Wednesday, May 26, 2010

Week 21: Charter Schools

Distribution Source: iTunesU
Content Source: Stanford University
Format: Audio
Length: 1 hour, 14 minutes, 20 seconds

This Saturday, I was fortunate enough to share drinks with a group of friends including a young woman who teaches at a charter school. The simple description she gave of her job immediately caught my attention: "I teach underprivileged fifth graders in New York City, I expect all of my students to go to college, and I can be fired at any time if I am not helping them reach that goal." This was NOT what you'd expect to hear from most inner city elementary school teachers. My experience with charter schools prior to Saturday night had been peripheral at best - I know donating to charter schools is in vogue for hedge fund managers and investment bankers. And I know that a group of my fellow jurors vehemently opposed charter schools during a lunchtime discussion a few months ago. Anytime I see such passion on both ends of the spectrum of a debate, my kneejerk reaction is twofold: 1) I want to learn more and 2) the underlying reality probably lies somewhere in between those parameters.

First, what are charter schools and why should anyone care? The why to me is fairly obvious - I believe education represents the single best chance at human progress. As such, our educational system is worthy of intense scrutiny and discussion. For all practical purposes, primary and secondary education in the United States has historically been public - a monopoly. (Yes, of course private schools exist, but a cursory search suggests they make up only about 10% of total students in the US.) As a student of economics, I despise monopolies. They inhibit competition, provide end users with poor choices, and are terribly inefficient. By definition, monopolies are institutions with "sufficient control over a particular product or service to determine significantly the terms on which other individuals shall have access to it." Without getting too political, let's just say that the government is not the institution I'd like defining the terms on which our future minds have access to education. As for charter schools, they are publicly funded schools that are free from many of the onerous regulations on other public schools. In exchange for this freedom, they are expected to perform. The metrics by which performance is measured are outlined in a given school's charter, or mandate. In other words, while they have to meet all state curriculum requirements, charter schools often have an additional specialty or focus (e.g., music or languages). Private funds are often raised in conjunction with public funding (which for charter schools is identical to other public schools), giving charters more freedom to increase teacher pay or fund teaching tools.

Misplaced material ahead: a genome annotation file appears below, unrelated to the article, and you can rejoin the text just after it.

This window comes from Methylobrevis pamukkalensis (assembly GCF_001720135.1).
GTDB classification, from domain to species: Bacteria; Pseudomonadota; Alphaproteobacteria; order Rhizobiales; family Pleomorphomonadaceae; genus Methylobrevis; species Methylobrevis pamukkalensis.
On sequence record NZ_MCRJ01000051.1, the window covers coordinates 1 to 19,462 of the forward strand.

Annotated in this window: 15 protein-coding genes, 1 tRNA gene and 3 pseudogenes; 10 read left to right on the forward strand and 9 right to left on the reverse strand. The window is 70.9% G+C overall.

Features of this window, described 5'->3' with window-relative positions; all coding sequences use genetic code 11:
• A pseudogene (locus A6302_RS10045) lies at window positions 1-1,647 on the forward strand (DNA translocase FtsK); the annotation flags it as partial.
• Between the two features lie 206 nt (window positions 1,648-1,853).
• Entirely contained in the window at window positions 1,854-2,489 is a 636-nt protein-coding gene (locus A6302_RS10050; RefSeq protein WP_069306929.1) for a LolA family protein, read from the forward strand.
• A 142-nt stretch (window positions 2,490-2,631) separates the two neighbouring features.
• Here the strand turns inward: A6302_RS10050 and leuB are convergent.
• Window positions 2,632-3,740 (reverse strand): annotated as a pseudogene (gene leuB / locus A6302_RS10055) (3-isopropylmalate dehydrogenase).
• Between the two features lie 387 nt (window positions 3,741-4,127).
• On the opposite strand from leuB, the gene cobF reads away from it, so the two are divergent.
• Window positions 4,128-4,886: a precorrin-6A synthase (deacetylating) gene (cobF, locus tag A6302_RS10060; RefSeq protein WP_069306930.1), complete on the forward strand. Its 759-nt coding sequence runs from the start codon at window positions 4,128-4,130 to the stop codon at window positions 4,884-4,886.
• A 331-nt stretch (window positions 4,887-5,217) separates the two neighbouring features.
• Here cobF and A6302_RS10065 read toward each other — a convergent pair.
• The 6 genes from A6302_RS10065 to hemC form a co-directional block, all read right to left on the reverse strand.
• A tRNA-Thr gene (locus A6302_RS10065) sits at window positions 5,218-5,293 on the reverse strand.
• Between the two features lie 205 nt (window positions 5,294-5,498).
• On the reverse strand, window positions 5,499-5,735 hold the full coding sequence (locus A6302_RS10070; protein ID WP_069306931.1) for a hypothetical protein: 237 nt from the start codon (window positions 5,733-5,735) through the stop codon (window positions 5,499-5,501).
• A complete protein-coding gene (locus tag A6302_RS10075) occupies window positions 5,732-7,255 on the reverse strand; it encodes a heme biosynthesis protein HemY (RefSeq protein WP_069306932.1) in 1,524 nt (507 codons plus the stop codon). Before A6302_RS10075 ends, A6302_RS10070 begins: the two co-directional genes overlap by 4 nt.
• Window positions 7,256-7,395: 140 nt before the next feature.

Charter schools are intellectually interesting to me for two key, related reasons. The first is the many levels of accountability within most of these schools... accountability at the organizational level in the sense that the schools must live up to their specific charters... accountability at the teacher level in the sense that charter school teachers are not given guaranteed tenure after a few short years, and can be fired if they are objectively bad at what they do... and accountability at the student level in the sense that children are expected to complete their work, finish school and go to college. Because of this accountability at different levels, which some claim is "cruel" to teachers who they say should not have to worry about job safety, students may have marginally fewer uninspiring teachers and more inspiring teachers. I despise the fact that the "compassionate" political push for teacher job safety in many cases creates a system that has no mechanism for eliminating bad apples. And the losers are, uniformly, the children. The second and related part that I appreciate is the schools' intense focus on the kids. Everything revolves around the students. The schools exist because the current system doesn't work well. It is classic creative destruction, which I believe creates innovation and progress. I'm not saying there are no phenomenal teachers or administrators outside of charter schools. It also is not a blanket support for charter school personnel. My point is that if an organization is created with an intense, transparent and pervasive focus on the core issue - student education and success - that framework will over time foster better learning, better teaching and better management than the alternative.